Hurricane Irma Could Wipe out 400,000 Vehicles

Photo of replacement rental vehicles being transported to the Houston area courtesy of Enterprise Holdings.
Photo of replacement rental vehicles being transported to the Houston area courtesy of Enterprise Holdings.

As many as 400,000 vehicles in Florida will need to be replaced as a result of Hurricane Irma, including as many as 11,000 fleet vehicles, according to Cox Automotive.

When added to the damage inflicted by Hurricane Harvey in southeastern Texas, Smoke estimates that as many as 1 million vehicles will need to be replaced as a result of the two storms.

Much of Hurricane Irma's damage came in the southwest Florida, including the Florida Keys, Fort Myers, and Tampa. Commercial fleets likely suffered the brunt of the storm's impact, as larger rental operators mostly moved their vehicles into parking garages to protect them from the wind and rain.

"We were able to move most of the units to cover and they weren't damaged or flooded out," said Lisa Martini, an Enterprise spokesperson. "That made a big difference for us."

Hertz also saw minimal damage to its rental fleet in Florida, said Karen Drake, a spokesperson for Hertz Holdings.

Enterprise has reopened most of its Florida offices, except for those in Naples and Key West, where it operates airport rental facilities at Key West International Airport and Florida Keys Marathon Airport. Enterprise plans to reopen its Naples location on Thursday.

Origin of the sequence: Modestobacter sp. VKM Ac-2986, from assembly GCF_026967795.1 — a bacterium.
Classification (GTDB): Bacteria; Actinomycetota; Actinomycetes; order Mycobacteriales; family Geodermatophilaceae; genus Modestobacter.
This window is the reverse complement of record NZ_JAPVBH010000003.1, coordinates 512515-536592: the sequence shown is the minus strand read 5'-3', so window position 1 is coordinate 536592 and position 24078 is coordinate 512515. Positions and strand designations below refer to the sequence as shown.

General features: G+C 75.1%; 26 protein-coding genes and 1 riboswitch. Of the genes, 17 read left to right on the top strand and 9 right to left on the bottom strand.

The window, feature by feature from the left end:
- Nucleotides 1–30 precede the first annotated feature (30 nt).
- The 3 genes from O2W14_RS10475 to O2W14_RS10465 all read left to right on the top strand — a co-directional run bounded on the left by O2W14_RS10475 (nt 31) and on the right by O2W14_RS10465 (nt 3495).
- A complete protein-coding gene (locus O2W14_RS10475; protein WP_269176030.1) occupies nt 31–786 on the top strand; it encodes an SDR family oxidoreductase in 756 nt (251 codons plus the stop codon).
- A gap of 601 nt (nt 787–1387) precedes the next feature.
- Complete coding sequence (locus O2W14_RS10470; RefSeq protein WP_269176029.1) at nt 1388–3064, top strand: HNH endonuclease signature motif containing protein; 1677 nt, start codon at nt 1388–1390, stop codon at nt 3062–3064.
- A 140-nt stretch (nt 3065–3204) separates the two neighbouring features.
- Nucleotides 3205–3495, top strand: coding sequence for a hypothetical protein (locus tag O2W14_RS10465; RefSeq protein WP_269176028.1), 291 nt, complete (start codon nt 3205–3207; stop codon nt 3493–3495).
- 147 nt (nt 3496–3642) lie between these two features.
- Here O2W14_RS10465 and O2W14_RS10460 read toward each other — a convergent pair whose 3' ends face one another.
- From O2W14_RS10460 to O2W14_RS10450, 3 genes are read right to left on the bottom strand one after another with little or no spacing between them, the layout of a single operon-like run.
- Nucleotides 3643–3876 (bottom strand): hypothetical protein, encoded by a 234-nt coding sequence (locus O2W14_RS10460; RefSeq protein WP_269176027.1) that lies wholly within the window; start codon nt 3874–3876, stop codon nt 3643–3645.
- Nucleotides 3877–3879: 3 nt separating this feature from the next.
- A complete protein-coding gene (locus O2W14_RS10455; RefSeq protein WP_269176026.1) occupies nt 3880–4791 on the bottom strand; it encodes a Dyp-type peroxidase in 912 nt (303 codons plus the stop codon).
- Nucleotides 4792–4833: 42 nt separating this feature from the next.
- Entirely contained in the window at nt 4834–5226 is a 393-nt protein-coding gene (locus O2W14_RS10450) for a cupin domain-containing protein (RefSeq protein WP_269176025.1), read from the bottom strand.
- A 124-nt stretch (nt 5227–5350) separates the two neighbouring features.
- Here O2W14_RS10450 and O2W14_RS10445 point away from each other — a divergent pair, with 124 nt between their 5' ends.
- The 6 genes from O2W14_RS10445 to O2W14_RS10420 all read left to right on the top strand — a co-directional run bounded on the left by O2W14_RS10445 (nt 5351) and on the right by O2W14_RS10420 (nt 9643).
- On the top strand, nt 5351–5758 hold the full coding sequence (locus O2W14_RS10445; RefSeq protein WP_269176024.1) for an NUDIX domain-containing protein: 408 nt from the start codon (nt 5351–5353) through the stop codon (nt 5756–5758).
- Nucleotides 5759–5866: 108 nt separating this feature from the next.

Unlike Hurricane Harvey, which caused heavy flooding, Hurricane Irma damaged vehicles with high-speed winds and heavy rainfall. And the storm's move north along the Gulf Coast side of the state likely resulted in a lesser impact on commercial vehicles, said Jonathan Smoke, Cox Automotive's chief economist.

"Hopefully with the significant preparation time, the losses will be to the low end of the range," Smoke said. "The westward track helped to avoid more damage in Orlando, which is home to more than a third of the total fleet in Florida."

Vehicles in Georgia, Alabama, and South Carolina saw only a "small amount of damage," Smoke said.

In Texas, Hurricane Harvey likely damaged between 320,000 and 580,000 vehicles with fleet making up between 12,000 and 21,500 units. Enterprise Holdings reported it had lost 3,000 rental vehicles, while Hertz reported a loss of 500 units in Texas.

Rental operators began shipping thousands of units into Texas following the storm to meet demand for insurance replacement vehicles. Enterprise sent 17,000 vehicles to the state, the company announced.

Comments

  1. Ric Underhill [ September 24, 2017 @ 06:10PM ]

    Sometimes it stinks when you have to consider what is a Silver Lining. However, if we don't get the usual tsunami of fraud cases of flood vehicles being sold as new, this could be a banner year for the U.S. auto industry. The imports can't fill the need quick enough if it is only for the week's transportation.

    Ric
    914.772.2628

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